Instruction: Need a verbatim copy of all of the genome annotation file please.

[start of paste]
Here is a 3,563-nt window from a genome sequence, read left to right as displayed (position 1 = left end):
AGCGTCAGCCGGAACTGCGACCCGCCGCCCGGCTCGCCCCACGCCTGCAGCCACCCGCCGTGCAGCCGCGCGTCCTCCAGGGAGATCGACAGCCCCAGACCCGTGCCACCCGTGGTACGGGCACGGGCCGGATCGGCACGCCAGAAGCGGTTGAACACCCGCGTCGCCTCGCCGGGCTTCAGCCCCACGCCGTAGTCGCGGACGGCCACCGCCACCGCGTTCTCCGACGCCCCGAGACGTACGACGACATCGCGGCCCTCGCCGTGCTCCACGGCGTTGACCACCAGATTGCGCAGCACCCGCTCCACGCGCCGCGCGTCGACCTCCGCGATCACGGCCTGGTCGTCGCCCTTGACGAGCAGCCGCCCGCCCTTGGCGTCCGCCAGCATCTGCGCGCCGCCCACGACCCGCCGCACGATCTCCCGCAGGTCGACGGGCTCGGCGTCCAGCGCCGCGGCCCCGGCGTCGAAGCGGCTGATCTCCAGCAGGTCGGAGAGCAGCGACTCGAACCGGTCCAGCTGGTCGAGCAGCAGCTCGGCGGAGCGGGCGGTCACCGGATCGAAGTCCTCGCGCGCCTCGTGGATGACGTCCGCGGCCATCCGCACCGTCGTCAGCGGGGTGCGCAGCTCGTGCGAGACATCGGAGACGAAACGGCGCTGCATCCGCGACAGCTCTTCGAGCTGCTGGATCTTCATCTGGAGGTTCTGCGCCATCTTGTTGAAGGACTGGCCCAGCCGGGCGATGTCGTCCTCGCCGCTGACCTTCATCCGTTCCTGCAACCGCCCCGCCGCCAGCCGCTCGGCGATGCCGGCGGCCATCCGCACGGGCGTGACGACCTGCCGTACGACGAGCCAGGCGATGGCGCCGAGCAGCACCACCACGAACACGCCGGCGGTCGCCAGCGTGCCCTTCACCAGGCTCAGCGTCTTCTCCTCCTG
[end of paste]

Here is a 3,563-nt window from a genome sequence, read left to right as displayed (position 1 = left end):
AGCGTCAGCCGGAACTGCGACCCGCCGCCCGGCTCGCCCCACGCCTGCAGCCACCCGCCGTGCAGCCGCGCGTCCTCCAGGGAGATCGACAGCCCCAGACCCGTGCCACCCGTGGTACGGGCACGGGCCGGATCGGCACGCCAGAAGCGGTTGAACACCCGCGTCGCCTCGCCGGGCTTCAGCCCCACGCCGTAGTCGCGGACGGCCACCGCCACCGCGTTCTCCGACGCCCCGAGACGTACGACGACATCGCGGCCCTCGCCGTGCTCCACGGCGTTGACCACCAGATTGCGCAGCACCCGCTCCACGCGCCGCGCGTCGACCTCCGCGATCACGGCCTGGTCGTCGCCCTTGACGAGCAGCCGCCCGCCCTTGGCGTCCGCCAGCATCTGCGCGCCGCCCACGACCCGCCGCACGATCTCCCGCAGGTCGACGGGCTCGGCGTCCAGCGCCGCGGCCCCGGCGTCGAAGCGGCTGATCTCCAGCAGGTCGGAGAGCAGCGACTCGAACCGGTCCAGCTGGTCGAGCAGCAGCTCGGCGGAGCGGGCGGTCACCGGATCGAAGTCCTCGCGCGCCTCGTGGATGACGTCCGCGGCCATCCGCACCGTCGTCAGCGGGGTGCGCAGCTCGTGCGAGACATCGGAGACGAAACGGCGCTGCATCCGCGACAGCTCTTCGAGCTGCTGGATCTTCATCTGGAGGTTCTGCGCCATCTTGTTGAAGGACTGGCCCAGCCGGGCGATGTCGTCCTCGCCGCTGACCTTCATCCGTTCCTGCAACCGCCCCGCCGCCAGCCGCTCGGCGATGCCGGCGGCCATCCGCACGGGCGTGACGACCTGCCGTACGACGAGCCAGGCGATGGCGCCGAGCAGCACCACCACGAACACGCCGGCGGTCGCCAGCGTGCCCTTCACCAGGCTCAGCGTCTTCTCCTCCTG